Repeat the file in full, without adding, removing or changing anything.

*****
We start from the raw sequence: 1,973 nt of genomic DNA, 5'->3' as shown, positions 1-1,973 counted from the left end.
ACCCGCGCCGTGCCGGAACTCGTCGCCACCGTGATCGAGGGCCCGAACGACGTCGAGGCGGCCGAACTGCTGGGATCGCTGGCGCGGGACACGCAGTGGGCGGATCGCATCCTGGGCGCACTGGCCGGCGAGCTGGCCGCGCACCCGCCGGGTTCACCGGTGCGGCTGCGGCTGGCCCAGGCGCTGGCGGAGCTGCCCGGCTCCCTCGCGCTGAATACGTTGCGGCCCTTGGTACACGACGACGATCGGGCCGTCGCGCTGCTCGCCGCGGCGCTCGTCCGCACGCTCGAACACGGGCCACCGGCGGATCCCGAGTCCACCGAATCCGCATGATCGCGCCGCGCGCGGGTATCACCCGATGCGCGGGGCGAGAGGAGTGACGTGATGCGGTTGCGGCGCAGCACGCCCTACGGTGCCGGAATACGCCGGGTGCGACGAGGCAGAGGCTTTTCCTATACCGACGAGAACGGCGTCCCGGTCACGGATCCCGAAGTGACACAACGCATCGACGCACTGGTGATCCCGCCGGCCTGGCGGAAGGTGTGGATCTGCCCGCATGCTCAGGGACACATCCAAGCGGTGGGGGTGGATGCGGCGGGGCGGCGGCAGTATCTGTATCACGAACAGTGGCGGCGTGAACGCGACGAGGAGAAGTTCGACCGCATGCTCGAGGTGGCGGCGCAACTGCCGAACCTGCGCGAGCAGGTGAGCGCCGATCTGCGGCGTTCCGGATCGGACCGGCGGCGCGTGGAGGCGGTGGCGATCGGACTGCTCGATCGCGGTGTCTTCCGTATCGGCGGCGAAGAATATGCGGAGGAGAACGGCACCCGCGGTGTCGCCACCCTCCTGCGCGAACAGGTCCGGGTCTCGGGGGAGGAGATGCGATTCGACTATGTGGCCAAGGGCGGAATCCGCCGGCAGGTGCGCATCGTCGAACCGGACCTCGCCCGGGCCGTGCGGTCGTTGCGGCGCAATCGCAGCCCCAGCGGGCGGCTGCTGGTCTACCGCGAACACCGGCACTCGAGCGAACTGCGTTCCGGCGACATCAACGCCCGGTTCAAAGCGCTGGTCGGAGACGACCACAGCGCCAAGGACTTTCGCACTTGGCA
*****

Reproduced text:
We start from the raw sequence: 1,973 nt of genomic DNA, 5'->3' as shown, positions 1-1,973 counted from the left end.
ACCCGCGCCGTGCCGGAACTCGTCGCCACCGTGATCGAGGGCCCGAACGACGTCGAGGCGGCCGAACTGCTGGGATCGCTGGCGCGGGACACGCAGTGGGCGGATCGCATCCTGGGCGCACTGGCCGGCGAGCTGGCCGCGCACCCGCCGGGTTCACCGGTGCGGCTGCGGCTGGCCCAGGCGCTGGCGGAGCTGCCCGGCTCCCTCGCGCTGAATACGTTGCGGCCCTTGGTACACGACGACGATCGGGCCGTCGCGCTGCTCGCCGCGGCGCTCGTCCGCACGCTCGAACACGGGCCACCGGCGGATCCCGAGTCCACCGAATCCGCATGATCGCGCCGCGCGCGGGTATCACCCGATGCGCGGGGCGAGAGGAGTGACGTGATGCGGTTGCGGCGCAGCACGCCCTACGGTGCCGGAATACGCCGGGTGCGACGAGGCAGAGGCTTTTCCTATACCGACGAGAACGGCGTCCCGGTCACGGATCCCGAAGTGACACAACGCATCGACGCACTGGTGATCCCGCCGGCCTGGCGGAAGGTGTGGATCTGCCCGCATGCTCAGGGACACATCCAAGCGGTGGGGGTGGATGCGGCGGGGCGGCGGCAGTATCTGTATCACGAACAGTGGCGGCGTGAACGCGACGAGGAGAAGTTCGACCGCATGCTCGAGGTGGCGGCGCAACTGCCGAACCTGCGCGAGCAGGTGAGCGCCGATCTGCGGCGTTCCGGATCGGACCGGCGGCGCGTGGAGGCGGTGGCGATCGGACTGCTCGATCGCGGTGTCTTCCGTATCGGCGGCGAAGAATATGCGGAGGAGAACGGCACCCGCGGTGTCGCCACCCTCCTGCGCGAACAGGTCCGGGTCTCGGGGGAGGAGATGCGATTCGACTATGTGGCCAAGGGCGGAATCCGCCGGCAGGTGCGCATCGTCGAACCGGACCTCGCCCGGGCCGTGCGGTCGTTGCGGCGCAATCGCAGCCCCAGCGGGCGGCTGCTGGTCTACCGCGAACACCGGCACTCGAGCGAACTGCGTTCCGGCGACATCAACGCCCGGTTCAAAGCGCTGGTCGGAGACGACCACAGCGCCAAGGACTTTCGCACTTGGCA